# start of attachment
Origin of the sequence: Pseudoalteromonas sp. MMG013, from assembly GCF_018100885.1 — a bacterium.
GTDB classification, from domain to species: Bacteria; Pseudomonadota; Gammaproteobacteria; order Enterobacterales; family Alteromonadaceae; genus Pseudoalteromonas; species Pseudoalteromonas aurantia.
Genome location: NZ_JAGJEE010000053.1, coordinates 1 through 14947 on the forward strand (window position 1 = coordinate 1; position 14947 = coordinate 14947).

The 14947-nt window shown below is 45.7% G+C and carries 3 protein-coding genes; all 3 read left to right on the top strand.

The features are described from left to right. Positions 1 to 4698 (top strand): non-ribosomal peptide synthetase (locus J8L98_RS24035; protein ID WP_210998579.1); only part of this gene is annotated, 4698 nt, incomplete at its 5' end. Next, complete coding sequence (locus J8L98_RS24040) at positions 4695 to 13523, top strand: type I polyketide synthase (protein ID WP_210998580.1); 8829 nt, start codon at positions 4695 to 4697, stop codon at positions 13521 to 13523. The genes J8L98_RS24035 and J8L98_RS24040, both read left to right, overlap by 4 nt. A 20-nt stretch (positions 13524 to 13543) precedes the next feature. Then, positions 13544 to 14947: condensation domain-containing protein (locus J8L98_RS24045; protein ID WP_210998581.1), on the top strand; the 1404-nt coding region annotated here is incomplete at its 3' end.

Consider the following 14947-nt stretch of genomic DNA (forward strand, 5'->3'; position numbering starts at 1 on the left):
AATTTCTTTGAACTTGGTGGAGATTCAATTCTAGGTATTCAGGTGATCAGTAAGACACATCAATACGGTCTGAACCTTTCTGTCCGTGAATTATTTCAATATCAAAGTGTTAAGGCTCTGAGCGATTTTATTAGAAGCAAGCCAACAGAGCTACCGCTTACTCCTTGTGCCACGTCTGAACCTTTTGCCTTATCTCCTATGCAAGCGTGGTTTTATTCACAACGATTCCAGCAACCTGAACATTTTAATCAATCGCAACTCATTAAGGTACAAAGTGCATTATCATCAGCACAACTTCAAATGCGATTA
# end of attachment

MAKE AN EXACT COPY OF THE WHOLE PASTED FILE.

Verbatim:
Origin of the sequence: Pseudoalteromonas sp. MMG013, from assembly GCF_018100885.1 — a bacterium.
GTDB classification, from domain to species: Bacteria; Pseudomonadota; Gammaproteobacteria; order Enterobacterales; family Alteromonadaceae; genus Pseudoalteromonas; species Pseudoalteromonas aurantia.
Genome location: NZ_JAGJEE010000053.1, coordinates 1 through 14947 on the forward strand (window position 1 = coordinate 1; position 14947 = coordinate 14947).

The 14947-nt window shown below is 45.7% G+C and carries 3 protein-coding genes; all 3 read left to right on the top strand.

The features are described from left to right. Positions 1 to 4698 (top strand): non-ribosomal peptide synthetase (locus J8L98_RS24035; protein ID WP_210998579.1); only part of this gene is annotated, 4698 nt, incomplete at its 5' end. Next, complete coding sequence (locus J8L98_RS24040) at positions 4695 to 13523, top strand: type I polyketide synthase (protein ID WP_210998580.1); 8829 nt, start codon at positions 4695 to 4697, stop codon at positions 13521 to 13523. The genes J8L98_RS24035 and J8L98_RS24040, both read left to right, overlap by 4 nt. A 20-nt stretch (positions 13524 to 13543) precedes the next feature. Then, positions 13544 to 14947: condensation domain-containing protein (locus J8L98_RS24045; protein ID WP_210998581.1), on the top strand; the 1404-nt coding region annotated here is incomplete at its 3' end.

Consider the following 14947-nt stretch of genomic DNA (forward strand, 5'->3'; position numbering starts at 1 on the left):
AATTTCTTTGAACTTGGTGGAGATTCAATTCTAGGTATTCAGGTGATCAGTAAGACACATCAATACGGTCTGAACCTTTCTGTCCGTGAATTATTTCAATATCAAAGTGTTAAGGCTCTGAGCGATTTTATTAGAAGCAAGCCAACAGAGCTACCGCTTACTCCTTGTGCCACGTCTGAACCTTTTGCCTTATCTCCTATGCAAGCGTGGTTTTATTCACAACGATTCCAGCAACCTGAACATTTTAATCAATCGCAACTCATTAAGGTACAAAGTGCATTATCATCAGCACAACTTCAAATGCGATTA